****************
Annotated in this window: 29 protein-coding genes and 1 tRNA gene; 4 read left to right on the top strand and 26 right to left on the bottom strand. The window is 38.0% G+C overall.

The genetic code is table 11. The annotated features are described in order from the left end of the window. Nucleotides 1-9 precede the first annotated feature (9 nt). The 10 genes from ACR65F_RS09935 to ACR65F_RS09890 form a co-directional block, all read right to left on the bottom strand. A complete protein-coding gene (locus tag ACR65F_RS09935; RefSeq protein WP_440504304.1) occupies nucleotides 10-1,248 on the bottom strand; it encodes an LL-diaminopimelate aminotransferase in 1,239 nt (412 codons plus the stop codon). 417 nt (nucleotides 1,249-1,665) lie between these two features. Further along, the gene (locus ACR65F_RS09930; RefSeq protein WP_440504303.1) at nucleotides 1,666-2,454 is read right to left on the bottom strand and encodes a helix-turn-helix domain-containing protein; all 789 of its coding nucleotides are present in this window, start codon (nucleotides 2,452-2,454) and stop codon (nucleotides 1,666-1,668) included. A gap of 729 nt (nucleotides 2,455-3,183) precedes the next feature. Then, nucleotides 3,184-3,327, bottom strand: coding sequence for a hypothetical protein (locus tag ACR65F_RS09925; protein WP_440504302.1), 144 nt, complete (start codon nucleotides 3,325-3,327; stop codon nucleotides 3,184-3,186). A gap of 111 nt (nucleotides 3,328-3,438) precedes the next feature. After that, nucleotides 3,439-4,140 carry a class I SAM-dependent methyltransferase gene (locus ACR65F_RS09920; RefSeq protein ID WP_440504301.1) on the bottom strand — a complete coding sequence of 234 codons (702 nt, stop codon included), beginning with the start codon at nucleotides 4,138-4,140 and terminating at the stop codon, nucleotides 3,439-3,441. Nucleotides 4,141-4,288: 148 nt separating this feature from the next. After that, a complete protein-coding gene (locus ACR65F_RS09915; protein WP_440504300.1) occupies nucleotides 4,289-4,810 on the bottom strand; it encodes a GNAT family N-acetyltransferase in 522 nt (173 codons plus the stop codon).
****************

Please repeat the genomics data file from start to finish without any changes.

Annotated in this window: 29 protein-coding genes and 1 tRNA gene; 4 read left to right on the top strand and 26 right to left on the bottom strand. The window is 38.0% G+C overall.

The genetic code is table 11. The annotated features are described in order from the left end of the window. Nucleotides 1-9 precede the first annotated feature (9 nt). The 10 genes from ACR65F_RS09935 to ACR65F_RS09890 form a co-directional block, all read right to left on the bottom strand. A complete protein-coding gene (locus tag ACR65F_RS09935; RefSeq protein WP_440504304.1) occupies nucleotides 10-1,248 on the bottom strand; it encodes an LL-diaminopimelate aminotransferase in 1,239 nt (412 codons plus the stop codon). 417 nt (nucleotides 1,249-1,665) lie between these two features. Further along, the gene (locus ACR65F_RS09930; RefSeq protein WP_440504303.1) at nucleotides 1,666-2,454 is read right to left on the bottom strand and encodes a helix-turn-helix domain-containing protein; all 789 of its coding nucleotides are present in this window, start codon (nucleotides 2,452-2,454) and stop codon (nucleotides 1,666-1,668) included. A gap of 729 nt (nucleotides 2,455-3,183) precedes the next feature. Then, nucleotides 3,184-3,327, bottom strand: coding sequence for a hypothetical protein (locus tag ACR65F_RS09925; protein WP_440504302.1), 144 nt, complete (start codon nucleotides 3,325-3,327; stop codon nucleotides 3,184-3,186). A gap of 111 nt (nucleotides 3,328-3,438) precedes the next feature. After that, nucleotides 3,439-4,140 carry a class I SAM-dependent methyltransferase gene (locus ACR65F_RS09920; RefSeq protein ID WP_440504301.1) on the bottom strand — a complete coding sequence of 234 codons (702 nt, stop codon included), beginning with the start codon at nucleotides 4,138-4,140 and terminating at the stop codon, nucleotides 3,439-3,441. Nucleotides 4,141-4,288: 148 nt separating this feature from the next. After that, a complete protein-coding gene (locus ACR65F_RS09915; protein WP_440504300.1) occupies nucleotides 4,289-4,810 on the bottom strand; it encodes a GNAT family N-acetyltransferase in 522 nt (173 codons plus the stop codon).